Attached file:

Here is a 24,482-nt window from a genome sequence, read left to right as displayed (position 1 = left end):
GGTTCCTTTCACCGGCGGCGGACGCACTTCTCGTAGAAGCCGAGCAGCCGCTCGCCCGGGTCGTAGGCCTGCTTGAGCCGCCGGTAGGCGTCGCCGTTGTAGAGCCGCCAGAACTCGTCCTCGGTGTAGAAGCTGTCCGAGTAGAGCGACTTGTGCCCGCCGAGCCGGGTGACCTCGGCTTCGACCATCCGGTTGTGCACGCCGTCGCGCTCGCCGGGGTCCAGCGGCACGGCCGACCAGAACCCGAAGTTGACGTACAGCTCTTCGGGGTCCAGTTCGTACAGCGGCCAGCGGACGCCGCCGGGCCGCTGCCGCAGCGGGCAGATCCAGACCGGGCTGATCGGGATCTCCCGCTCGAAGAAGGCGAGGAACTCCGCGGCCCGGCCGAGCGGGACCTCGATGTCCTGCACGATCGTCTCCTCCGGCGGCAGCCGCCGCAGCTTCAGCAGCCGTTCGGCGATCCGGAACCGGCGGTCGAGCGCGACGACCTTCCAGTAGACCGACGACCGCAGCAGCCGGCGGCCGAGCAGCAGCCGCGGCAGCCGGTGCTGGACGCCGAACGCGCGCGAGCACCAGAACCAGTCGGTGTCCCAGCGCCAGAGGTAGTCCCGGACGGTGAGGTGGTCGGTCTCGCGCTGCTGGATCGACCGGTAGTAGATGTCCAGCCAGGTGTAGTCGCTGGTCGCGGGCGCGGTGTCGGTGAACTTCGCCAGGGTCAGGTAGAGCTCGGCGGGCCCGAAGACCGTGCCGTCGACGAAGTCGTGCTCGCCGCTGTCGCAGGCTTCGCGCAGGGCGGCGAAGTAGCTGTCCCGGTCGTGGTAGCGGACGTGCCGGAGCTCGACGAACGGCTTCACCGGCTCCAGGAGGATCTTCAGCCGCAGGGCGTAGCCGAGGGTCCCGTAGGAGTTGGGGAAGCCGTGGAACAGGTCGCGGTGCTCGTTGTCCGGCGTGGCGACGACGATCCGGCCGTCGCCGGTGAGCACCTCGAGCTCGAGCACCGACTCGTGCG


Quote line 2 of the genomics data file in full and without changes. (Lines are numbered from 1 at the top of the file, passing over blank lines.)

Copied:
GGTTCCTTTCACCGGCGGCGGACGCACTTCTCGTAGAAGCCGAGCAGCCGCTCGCCCGGGTCGTAGGCCTGCTTGAGCCGCCGGTAGGCGTCGCCGTTGTAGAGCCGCCAGAACTCGTCCTCGGTGTAGAAGCTGTCCGAGTAGAGCGACTTGTGCCCGCCGAGCCGGGTGACCTCGGCTTCGACCATCCGGTTGTGCACGCCGTCGCGCTCGCCGGGGTCCAGCGGCACGGCCGACCAGAACCCGAAGTTGACGTACAGCTCTTCGGGGTCCAGTTCGTACAGCGGCCAGCGGACGCCGCCGGGCCGCTGCCGCAGCGGGCAGATCCAGACCGGGCTGATCGGGATCTCCCGCTCGAAGAAGGCGAGGAACTCCGCGGCCCGGCCGAGCGGGACCTCGATGTCCTGCACGATCGTCTCCTCCGGCGGCAGCCGCCGCAGCTTCAGCAGCCGTTCGGCGATCCGGAACCGGCGGTCGAGCGCGACGACCTTCCAGTAGACCGACGACCGCAGCAGCCGGCGGCCGAGCAGCAGCCGCGGCAGCCGGTGCTGGACGCCGAACGCGCGCGAGCACCAGAACCAGTCGGTGTCCCAGCGCCAGAGGTAGTCCCGGACGGTGAGGTGGTCGGTCTCGCGCTGCTGGATCGACCGGTAGTAGATGTCCAGCCAGGTGTAGTCGCTGGTCGCGGGCGCGGTGTCGGTGAACTTCGCCAGGGTCAGGTAGAGCTCGGCGGGCCCGAAGACCGTGCCGTCGACGAAGTCGTGCTCGCCGCTGTCGCAGGCTTCGCGCAGGGCGGCGAAGTAGCTGTCCCGGTCGTGGTAGCGGACGTGCCGGAGCTCGACGAACGGCTTCACCGGCTCCAGGAGGATCTTCAGCCGCAGGGCGTAGCCGAGGGTCCCGTAGGAGTTGGGGAAGCCGTGGAACAGGTCGCGGTGCTCGTTGTCCGGCGTGGCGACGACGATCCGGCCGTCGCCGGTGAGCACCTCGAGCTCGAGCACCGACTCGTGCG